The Amazon Echo's Alexa system is a revolutionary piece of technology, allowing users to order goods, check weather, listen to music, and more via a simple voice command. However, such advanced technology is rarely perfect.
For instance, viewers of the San Diego channel CW6 got a surprise last week when random, unordered dollhouses began showing up on their doorsteps. It happened after the network's newscasters Jim Patton and Lynda Martin reported a story about a little girl who used her family's Alexa to order a dollhouse and a whole bunch of cookies.
"I love the little girl, saying 'Alexa ordered me a dollhouse,'" Patton said during the report.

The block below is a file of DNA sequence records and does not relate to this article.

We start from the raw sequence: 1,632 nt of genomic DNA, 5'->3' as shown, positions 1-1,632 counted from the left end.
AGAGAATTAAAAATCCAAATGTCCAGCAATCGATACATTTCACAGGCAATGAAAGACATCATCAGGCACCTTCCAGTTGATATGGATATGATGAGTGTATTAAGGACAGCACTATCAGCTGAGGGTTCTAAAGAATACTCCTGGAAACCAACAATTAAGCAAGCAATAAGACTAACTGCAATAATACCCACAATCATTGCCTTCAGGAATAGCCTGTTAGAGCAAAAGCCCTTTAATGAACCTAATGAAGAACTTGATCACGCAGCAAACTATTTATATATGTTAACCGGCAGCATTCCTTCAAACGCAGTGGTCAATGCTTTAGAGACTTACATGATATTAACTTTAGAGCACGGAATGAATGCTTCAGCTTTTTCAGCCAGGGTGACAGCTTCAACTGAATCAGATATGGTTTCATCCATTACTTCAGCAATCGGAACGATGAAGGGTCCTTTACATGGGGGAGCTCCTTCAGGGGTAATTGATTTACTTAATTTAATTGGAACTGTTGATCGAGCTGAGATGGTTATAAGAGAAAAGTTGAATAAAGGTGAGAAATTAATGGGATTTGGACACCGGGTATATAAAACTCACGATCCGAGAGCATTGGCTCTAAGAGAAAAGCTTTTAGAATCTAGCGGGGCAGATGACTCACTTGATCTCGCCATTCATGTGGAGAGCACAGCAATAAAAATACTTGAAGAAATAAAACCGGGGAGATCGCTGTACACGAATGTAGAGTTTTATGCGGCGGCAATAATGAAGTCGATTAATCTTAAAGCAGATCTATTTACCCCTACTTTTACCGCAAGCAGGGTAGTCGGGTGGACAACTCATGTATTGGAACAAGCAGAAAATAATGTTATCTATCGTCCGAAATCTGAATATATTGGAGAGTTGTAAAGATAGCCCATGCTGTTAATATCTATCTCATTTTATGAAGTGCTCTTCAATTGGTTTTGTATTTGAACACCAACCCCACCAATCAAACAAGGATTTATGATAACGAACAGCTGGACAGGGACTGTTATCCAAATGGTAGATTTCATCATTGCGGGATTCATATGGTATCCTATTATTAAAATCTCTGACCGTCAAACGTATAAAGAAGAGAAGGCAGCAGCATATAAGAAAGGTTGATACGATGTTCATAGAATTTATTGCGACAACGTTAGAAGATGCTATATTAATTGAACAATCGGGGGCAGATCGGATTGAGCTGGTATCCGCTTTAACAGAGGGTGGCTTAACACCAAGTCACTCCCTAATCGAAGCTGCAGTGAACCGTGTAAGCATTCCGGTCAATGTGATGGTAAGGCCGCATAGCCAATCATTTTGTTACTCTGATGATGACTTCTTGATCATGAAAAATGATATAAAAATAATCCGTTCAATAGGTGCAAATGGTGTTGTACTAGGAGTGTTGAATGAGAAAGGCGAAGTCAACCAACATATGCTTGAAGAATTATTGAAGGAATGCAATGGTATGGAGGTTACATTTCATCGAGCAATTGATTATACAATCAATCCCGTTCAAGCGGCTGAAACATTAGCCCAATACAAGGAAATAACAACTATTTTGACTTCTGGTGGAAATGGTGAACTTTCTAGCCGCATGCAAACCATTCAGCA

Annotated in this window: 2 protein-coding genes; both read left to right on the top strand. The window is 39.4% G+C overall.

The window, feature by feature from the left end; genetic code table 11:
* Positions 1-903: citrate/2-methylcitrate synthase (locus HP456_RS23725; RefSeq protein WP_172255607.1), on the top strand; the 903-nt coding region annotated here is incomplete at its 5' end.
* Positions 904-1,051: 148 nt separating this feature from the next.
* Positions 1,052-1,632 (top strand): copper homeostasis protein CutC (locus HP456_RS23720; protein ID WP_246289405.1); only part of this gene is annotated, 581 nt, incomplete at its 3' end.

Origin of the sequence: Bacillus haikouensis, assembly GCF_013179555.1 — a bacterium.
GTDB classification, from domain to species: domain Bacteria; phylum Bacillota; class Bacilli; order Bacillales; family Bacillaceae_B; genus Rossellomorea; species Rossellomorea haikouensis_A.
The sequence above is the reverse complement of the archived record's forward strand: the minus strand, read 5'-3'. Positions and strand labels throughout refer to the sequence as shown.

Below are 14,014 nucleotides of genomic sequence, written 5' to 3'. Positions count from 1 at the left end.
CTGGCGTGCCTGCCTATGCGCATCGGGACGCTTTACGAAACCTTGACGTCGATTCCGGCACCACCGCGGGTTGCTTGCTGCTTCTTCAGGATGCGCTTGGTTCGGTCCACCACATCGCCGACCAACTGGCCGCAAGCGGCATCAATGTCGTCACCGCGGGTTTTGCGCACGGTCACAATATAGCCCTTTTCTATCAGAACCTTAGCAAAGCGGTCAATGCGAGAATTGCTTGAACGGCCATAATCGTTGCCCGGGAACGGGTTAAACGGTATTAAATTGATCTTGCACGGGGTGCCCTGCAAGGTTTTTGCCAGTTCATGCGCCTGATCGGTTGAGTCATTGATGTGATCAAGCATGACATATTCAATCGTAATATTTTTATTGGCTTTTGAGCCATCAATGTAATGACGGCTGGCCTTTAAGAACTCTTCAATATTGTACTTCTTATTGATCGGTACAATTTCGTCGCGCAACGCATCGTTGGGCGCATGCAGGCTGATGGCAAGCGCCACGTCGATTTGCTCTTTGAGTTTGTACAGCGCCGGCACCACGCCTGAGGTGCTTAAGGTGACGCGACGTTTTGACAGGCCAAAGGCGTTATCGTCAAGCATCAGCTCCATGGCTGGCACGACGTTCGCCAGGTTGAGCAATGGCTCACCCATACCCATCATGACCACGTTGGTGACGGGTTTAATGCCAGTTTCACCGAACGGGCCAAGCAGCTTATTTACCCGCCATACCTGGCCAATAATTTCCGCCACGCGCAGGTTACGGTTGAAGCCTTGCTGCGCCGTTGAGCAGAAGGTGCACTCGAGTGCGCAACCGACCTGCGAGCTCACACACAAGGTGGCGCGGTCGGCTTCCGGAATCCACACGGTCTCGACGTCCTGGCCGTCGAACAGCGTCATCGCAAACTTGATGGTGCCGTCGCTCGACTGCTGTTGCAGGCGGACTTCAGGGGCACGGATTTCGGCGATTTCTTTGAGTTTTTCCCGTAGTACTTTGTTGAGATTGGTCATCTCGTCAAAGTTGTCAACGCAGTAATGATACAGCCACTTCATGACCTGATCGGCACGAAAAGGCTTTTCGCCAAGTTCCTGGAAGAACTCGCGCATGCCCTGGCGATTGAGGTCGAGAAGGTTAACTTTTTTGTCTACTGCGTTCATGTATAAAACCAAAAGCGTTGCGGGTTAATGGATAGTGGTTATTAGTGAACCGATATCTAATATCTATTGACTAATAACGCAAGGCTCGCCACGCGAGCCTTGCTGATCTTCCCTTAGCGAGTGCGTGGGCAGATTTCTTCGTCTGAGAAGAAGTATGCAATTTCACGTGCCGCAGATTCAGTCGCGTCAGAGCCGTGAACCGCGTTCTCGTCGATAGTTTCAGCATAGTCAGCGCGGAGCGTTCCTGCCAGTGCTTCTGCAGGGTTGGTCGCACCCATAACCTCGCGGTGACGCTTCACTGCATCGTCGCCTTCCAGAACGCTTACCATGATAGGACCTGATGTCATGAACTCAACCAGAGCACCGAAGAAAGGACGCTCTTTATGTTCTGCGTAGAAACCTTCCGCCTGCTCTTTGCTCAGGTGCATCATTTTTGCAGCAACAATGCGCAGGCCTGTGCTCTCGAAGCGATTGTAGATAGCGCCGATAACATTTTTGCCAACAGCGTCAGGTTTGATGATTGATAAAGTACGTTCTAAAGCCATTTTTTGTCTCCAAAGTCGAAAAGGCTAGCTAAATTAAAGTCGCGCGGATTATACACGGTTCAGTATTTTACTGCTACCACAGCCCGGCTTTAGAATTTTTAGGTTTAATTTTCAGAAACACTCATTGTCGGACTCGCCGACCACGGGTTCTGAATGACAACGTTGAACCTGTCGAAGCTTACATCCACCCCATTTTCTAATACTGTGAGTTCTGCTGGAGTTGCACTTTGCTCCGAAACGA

That's when all hell broke loose, as the audio of Patton's comment was interpreted as a voice command, prompting some Echo devices in San Diego to order a dollhouse. Fortunately, many Echo users caught the order before dollhouses arrived at their homes. Still, it spotlights a larger problem with Alexa and other voice-operated devices which do not possess specific voice recognition.
Amazon said incidents like these can be avoided by adjusting the shopping setting within the Alexa app, according to CW6's follow-up report, and voice purchasing can be turned off. Amazon also said inadvertent orders like these can be returned free of charge.
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